New York

Aneta Grzeszykowska, Beauty Mask #10, 2017, pigment ink
on cotton paper,
237⁄8 × 19 1⁄4". From the series “Beauty Masks,” 2017.

Aneta Grzeszykowska

Lyles & King

Aneta Grzeszykowska, Beauty Mask #10, 2017, pigment ink
on cotton paper,
237⁄8 × 19 1⁄4". From the series “Beauty Masks,” 2017.

The doll is a long-standing device in modern art, from Hans Bellmer to Laurie Simmons and Greer Lankton. You could call it a shortcut to the uncanny and surreal, but that wouldn’t do justice to its lasting power to unsettle—and if you doubted that power, the Polish artist Aneta Grzeszykowska’s show would have given you the lie. Other artists kept coming to mind as I walked through this exhibition—Claude Cahun, Sally Mann, Grzeszykowska’s compatriot Alina Szapocznikow, Arthur Tress, Francesca Woodman—along with movies: Charles Laughton’s poetic frightener The Night of the Hunter (1955), for one, as well as various Frankenstein and golem films and almost any horror film starring a corpse. But Grzeszykowska’s photographs—charming, morbid, disturbing, funny, and forlorn—distinguish themselves from the various precedents they summon.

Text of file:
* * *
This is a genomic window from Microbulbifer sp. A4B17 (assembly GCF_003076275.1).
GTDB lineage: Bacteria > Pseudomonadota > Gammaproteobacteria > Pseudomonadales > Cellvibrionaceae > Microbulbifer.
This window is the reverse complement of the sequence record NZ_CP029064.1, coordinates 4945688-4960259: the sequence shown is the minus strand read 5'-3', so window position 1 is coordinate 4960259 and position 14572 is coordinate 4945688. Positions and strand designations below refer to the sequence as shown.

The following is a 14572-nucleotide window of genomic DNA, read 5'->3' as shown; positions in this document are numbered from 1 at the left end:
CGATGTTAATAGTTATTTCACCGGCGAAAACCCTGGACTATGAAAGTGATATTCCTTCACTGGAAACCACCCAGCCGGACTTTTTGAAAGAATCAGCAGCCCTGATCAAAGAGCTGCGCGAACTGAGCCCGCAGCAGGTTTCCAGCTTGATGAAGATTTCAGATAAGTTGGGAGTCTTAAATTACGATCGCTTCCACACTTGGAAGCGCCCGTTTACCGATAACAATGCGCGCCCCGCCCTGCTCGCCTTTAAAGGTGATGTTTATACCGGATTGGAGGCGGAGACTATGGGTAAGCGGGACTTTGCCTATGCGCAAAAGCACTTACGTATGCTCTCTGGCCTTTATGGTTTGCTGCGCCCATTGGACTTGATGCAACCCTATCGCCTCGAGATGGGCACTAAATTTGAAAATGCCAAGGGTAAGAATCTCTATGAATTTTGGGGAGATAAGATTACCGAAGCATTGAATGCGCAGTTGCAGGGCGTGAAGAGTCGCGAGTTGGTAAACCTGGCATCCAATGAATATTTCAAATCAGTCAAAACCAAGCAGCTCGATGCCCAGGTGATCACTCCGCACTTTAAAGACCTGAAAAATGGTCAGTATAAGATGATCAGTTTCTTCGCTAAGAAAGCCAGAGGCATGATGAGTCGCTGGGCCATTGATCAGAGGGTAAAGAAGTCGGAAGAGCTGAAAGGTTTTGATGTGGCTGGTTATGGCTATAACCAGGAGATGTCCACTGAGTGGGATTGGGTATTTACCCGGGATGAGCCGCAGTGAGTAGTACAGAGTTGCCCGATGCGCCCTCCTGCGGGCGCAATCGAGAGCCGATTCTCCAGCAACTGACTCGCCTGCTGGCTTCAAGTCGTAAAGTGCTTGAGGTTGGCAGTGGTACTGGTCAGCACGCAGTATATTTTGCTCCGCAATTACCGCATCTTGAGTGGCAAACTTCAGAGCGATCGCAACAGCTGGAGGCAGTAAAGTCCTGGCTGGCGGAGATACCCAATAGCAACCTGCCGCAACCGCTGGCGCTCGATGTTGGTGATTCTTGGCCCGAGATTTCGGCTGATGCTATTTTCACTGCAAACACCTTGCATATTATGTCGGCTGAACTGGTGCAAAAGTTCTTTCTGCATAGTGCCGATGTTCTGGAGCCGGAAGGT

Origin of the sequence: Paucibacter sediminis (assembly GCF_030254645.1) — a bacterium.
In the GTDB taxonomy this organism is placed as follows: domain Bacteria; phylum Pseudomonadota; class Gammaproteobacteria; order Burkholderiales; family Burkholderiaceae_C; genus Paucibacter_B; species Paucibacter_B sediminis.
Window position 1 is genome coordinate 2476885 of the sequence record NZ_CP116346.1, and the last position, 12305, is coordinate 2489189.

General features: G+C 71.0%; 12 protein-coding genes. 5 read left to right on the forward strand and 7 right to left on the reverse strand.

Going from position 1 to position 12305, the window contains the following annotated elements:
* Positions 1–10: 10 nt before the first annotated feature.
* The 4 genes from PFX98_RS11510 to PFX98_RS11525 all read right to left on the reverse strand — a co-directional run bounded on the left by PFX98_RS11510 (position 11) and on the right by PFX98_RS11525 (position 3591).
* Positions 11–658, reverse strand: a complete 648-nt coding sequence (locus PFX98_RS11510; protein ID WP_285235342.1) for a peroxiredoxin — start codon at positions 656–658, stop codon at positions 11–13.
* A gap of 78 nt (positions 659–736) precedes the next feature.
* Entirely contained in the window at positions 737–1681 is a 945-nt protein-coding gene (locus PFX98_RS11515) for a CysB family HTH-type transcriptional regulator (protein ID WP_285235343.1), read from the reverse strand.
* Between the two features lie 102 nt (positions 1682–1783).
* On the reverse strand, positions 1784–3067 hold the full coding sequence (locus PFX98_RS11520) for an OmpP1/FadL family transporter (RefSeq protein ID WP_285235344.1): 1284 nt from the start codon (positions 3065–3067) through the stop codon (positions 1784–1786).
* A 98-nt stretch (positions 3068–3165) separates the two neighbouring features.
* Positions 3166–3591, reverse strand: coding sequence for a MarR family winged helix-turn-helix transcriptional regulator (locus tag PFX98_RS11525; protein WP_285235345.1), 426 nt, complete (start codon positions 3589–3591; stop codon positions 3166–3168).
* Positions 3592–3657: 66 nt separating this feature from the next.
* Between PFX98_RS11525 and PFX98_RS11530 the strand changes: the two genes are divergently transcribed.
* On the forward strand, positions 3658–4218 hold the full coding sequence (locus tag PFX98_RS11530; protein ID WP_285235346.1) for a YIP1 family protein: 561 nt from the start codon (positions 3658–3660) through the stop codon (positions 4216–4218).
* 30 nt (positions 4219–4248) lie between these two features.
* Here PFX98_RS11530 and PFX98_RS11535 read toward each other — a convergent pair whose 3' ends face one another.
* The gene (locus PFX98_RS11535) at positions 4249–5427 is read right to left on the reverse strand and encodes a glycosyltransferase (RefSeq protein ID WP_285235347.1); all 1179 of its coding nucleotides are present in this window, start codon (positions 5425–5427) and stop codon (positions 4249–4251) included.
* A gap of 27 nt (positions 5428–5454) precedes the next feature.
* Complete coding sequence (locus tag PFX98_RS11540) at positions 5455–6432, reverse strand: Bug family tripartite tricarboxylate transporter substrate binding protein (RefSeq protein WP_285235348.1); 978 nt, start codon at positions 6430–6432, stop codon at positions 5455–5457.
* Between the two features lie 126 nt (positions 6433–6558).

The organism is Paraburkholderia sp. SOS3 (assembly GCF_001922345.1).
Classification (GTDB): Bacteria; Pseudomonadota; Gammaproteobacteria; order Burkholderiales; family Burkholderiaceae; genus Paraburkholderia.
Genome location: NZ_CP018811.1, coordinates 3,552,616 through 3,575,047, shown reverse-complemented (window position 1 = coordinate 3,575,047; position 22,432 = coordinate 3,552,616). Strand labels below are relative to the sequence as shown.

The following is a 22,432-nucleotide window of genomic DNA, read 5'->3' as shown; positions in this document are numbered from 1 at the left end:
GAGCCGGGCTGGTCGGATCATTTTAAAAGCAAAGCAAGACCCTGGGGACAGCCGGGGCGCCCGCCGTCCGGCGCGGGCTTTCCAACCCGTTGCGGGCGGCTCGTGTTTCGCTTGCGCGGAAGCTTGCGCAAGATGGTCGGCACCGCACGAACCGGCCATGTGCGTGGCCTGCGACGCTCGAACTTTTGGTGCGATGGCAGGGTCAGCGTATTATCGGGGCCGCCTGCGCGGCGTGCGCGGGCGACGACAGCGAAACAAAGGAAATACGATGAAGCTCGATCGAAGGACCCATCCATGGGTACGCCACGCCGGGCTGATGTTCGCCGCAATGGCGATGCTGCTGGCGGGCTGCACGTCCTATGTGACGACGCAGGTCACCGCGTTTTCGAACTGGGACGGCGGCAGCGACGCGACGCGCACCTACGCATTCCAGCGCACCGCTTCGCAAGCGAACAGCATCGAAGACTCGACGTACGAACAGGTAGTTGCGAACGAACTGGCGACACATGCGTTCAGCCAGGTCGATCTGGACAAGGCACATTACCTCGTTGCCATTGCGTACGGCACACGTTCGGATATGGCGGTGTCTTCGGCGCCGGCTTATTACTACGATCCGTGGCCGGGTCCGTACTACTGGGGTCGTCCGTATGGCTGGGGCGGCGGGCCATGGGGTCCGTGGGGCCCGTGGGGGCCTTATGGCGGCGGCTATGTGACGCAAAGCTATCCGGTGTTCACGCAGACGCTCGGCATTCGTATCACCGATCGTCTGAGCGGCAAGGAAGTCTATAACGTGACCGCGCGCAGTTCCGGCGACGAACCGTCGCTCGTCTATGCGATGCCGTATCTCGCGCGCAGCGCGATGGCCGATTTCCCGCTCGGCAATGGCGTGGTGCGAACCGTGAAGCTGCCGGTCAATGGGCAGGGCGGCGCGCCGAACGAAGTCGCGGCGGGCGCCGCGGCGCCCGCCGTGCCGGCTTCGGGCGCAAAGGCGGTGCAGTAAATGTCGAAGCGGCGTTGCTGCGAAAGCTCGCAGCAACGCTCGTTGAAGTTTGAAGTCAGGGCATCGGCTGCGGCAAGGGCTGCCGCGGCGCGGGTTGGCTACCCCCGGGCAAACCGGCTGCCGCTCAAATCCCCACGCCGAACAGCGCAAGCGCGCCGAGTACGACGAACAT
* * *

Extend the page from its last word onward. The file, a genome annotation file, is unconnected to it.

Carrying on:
For a 2017 series of pictures,

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